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The Reach of The South African Child Support Grant: Evidence from KwaZulu-Natal

Author

Listed:
  • Anne Case

    (Princeton University and Africa Centre for Health and Population Studies)

  • Victoria Hosegood

    (London School of Hygiene and Tropical Medicine)

  • Frances Lund

    (University of Natal, Durban and Africa Centre for Health and Population Studies)

Abstract

The end of apartheid in South Africa brought with it the need to reform one component of the system of social assistance for poorer people -- that dealing with support to women and children. Under the old regime, a State Maintenance Grant had been awarded by government to help mothers without partners support themselves and their children. The program originally "purposefully"excluded African women and, later, when it was opened to Africans living in some parts of the country, it continued largely to exclude those living outside of urban areas. In 1996 the new government moved to reconfigure this form of support, and in April 1998 started phasing out the State Maintenance Grant, replacing it with a means-tested Child Support Grant. This was to be awarded to the primary care givers of poor children under the age of seven.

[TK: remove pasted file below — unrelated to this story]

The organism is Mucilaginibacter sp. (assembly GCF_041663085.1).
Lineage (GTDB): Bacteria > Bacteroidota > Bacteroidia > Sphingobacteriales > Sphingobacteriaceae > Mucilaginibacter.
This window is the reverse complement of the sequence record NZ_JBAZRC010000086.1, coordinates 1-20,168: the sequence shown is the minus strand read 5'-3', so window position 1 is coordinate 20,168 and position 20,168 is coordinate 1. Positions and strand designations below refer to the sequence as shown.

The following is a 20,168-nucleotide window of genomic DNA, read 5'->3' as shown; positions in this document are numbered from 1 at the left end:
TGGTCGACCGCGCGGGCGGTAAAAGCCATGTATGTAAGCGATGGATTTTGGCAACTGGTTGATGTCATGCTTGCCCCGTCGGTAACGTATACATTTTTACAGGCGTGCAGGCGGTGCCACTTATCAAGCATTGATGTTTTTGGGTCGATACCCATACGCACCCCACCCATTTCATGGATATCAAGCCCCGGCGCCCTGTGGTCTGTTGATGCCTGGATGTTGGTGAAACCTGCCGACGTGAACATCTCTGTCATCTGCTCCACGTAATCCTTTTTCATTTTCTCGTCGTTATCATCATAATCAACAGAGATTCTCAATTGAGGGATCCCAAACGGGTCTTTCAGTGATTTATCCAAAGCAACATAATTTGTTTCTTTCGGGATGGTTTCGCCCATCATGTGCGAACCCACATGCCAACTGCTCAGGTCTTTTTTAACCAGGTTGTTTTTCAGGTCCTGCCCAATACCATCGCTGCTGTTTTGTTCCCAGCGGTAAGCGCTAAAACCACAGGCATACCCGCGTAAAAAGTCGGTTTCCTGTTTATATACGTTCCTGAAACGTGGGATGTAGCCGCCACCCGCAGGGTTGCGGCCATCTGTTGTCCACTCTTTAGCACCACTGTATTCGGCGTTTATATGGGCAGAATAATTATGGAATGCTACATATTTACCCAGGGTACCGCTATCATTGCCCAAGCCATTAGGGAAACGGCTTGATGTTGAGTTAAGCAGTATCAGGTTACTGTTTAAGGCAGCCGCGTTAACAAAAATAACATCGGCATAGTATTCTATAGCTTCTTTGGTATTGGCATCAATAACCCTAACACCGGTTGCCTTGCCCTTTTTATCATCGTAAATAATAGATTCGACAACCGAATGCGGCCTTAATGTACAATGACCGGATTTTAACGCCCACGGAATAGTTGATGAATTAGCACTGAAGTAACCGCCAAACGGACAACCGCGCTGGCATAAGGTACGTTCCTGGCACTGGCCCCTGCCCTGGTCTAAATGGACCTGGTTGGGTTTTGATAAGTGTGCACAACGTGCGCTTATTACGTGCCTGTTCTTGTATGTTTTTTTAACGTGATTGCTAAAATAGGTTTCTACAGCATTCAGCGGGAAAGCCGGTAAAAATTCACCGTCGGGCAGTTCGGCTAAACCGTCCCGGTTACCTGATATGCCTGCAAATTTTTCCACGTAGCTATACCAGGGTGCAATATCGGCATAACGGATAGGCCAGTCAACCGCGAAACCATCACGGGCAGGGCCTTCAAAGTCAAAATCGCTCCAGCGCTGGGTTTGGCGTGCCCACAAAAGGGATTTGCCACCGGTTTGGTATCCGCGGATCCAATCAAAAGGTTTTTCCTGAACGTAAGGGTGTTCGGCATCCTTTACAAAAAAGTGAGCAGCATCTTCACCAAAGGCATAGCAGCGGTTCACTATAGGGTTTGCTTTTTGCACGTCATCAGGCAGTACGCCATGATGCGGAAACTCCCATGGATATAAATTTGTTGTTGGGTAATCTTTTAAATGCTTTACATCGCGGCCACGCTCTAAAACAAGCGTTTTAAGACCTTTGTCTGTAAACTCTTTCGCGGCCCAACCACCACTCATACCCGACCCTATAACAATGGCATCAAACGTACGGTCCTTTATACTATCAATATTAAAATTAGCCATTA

Suggested Citation

  • Anne Case & Victoria Hosegood & Frances Lund, 2003. "The Reach of The South African Child Support Grant: Evidence from KwaZulu-Natal," Working Papers 176, Princeton University, Woodrow Wilson School of Public and International Affairs, Research Program in Development Studies..
  • Handle: RePEc:pri:rpdevs:224
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    References listed on IDEAS

    as
    1. Frances Lund, 2002. "'Crowding in' care, security and micro-enterprise formation: revisiting the role of the state in poverty reduction and in development," Journal of International Development, John Wiley & Sons, Ltd., pages 681-694.
    2. Case, Anne & Deaton, Angus, 1998. "Large Cash Transfers to the Elderly in South Africa," Economic Journal, Royal Economic Society, vol. 108(450), pages 1330-1361, September.
    3. Case, Anne & Paxson, Christina, 2001. "Mothers and others: who invests in children's health?," Journal of Health Economics, Elsevier, vol. 20(3), pages 301-328, May.
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    Cited by:

    1. Shah Jamal Alam & Ruth Meyer & Gina Ziervogel & Scott Moss, 2007. "The Impact of HIV/AIDS in the Context of Socioeconomic Stressors: an Evidence-Driven Approach," Journal of Artificial Societies and Social Simulation, Journal of Artificial Societies and Social Simulation, pages 1-7.

    More about this item

    Keywords

    South Africa;

    JEL classification:

    • H53 - Public Economics - - National Government Expenditures and Related Policies - - - Government Expenditures and Welfare Programs
    • I38 - Health, Education, and Welfare - - Welfare, Well-Being, and Poverty - - - Government Programs; Provision and Effects of Welfare Programs
    • J13 - Labor and Demographic Economics - - Demographic Economics - - - Fertility; Family Planning; Child Care; Children; Youth

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